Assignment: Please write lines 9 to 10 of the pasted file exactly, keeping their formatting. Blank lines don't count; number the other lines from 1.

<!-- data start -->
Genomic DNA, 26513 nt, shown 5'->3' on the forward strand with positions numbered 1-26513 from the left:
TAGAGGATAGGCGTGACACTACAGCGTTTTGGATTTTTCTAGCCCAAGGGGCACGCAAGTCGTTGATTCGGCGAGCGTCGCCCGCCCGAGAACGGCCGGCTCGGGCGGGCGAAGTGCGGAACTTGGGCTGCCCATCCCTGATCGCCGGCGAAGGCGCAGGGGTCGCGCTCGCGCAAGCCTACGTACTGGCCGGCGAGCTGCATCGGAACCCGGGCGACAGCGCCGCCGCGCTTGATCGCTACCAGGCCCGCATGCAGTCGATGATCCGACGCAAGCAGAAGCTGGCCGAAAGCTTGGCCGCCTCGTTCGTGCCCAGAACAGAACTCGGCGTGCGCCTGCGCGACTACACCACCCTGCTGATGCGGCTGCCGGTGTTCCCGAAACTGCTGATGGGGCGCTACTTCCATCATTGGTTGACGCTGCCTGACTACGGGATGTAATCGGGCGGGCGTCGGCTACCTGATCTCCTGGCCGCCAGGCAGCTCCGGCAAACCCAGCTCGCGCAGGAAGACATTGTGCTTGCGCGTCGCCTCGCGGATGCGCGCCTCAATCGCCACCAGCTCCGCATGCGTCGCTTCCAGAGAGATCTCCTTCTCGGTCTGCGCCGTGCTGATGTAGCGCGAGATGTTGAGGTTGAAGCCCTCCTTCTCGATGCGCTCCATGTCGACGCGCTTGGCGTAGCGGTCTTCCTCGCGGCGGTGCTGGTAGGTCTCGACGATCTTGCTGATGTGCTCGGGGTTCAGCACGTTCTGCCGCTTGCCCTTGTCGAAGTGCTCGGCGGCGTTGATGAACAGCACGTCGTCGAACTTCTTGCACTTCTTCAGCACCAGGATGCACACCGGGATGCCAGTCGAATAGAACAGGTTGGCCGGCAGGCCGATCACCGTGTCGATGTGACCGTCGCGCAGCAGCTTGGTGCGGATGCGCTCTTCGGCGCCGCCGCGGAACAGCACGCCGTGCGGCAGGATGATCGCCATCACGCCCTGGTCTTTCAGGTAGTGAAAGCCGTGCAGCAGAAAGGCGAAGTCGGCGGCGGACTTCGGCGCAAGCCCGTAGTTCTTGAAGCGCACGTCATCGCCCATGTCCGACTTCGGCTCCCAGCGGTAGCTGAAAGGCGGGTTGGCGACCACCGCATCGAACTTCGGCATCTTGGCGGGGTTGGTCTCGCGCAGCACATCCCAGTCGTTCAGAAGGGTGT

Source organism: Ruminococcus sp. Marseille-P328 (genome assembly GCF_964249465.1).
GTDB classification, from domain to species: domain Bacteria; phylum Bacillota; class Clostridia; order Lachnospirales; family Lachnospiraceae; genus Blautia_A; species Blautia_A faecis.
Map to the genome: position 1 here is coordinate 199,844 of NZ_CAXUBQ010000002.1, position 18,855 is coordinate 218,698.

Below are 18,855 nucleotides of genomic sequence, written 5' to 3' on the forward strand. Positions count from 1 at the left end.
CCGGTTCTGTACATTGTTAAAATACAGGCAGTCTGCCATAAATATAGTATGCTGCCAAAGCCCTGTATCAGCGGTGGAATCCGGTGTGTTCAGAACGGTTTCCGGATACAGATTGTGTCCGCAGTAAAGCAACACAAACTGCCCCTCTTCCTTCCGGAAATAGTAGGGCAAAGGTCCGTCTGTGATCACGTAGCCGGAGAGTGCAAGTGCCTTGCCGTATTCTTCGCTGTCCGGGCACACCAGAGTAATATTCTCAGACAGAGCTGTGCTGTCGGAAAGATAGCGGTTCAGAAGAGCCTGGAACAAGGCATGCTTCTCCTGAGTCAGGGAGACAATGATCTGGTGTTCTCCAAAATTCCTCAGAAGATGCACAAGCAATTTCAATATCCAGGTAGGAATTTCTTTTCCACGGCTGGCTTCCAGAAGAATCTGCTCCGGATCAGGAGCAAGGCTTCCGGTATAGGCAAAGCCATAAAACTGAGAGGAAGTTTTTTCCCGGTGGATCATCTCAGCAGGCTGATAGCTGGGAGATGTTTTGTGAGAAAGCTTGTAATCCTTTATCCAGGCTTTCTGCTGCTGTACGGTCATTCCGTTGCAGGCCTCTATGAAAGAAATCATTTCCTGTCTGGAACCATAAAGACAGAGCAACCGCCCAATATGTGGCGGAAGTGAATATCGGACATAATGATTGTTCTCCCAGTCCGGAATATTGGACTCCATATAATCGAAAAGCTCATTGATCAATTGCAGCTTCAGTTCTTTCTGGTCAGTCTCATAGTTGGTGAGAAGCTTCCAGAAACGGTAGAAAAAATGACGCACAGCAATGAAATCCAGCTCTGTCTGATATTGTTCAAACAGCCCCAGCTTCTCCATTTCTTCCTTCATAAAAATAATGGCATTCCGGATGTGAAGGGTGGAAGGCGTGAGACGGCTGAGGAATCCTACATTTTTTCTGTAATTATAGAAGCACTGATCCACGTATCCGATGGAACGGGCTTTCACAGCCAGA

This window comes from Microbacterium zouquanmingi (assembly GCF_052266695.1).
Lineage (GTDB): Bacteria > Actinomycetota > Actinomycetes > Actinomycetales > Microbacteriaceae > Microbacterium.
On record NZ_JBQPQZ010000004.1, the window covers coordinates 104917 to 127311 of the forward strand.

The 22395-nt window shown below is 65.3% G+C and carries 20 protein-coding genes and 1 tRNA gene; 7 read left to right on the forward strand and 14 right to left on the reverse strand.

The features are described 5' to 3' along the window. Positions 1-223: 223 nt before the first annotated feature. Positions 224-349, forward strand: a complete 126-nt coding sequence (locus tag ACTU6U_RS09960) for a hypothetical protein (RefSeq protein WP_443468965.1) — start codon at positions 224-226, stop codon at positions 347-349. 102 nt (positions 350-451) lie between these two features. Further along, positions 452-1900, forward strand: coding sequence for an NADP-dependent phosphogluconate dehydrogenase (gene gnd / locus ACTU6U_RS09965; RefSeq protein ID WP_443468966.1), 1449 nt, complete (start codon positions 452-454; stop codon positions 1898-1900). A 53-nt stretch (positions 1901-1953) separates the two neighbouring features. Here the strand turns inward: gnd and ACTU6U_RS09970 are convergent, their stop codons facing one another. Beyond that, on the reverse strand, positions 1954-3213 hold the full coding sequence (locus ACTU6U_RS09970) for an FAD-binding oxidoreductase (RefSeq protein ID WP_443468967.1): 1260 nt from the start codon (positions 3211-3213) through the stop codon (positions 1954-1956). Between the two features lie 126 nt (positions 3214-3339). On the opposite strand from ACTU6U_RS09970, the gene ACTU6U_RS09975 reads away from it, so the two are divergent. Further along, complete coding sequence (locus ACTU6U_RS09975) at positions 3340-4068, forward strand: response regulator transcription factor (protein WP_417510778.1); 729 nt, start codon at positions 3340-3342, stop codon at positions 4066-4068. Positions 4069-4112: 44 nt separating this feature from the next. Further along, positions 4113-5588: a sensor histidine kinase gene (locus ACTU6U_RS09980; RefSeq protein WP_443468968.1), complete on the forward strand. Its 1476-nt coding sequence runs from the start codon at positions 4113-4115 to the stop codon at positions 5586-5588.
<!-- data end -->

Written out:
Lineage (GTDB): Bacteria > Actinomycetota > Actinomycetes > Actinomycetales > Microbacteriaceae > Microbacterium.
On record NZ_JBQPQZ010000004.1, the window covers coordinates 104917 to 127311 of the forward strand.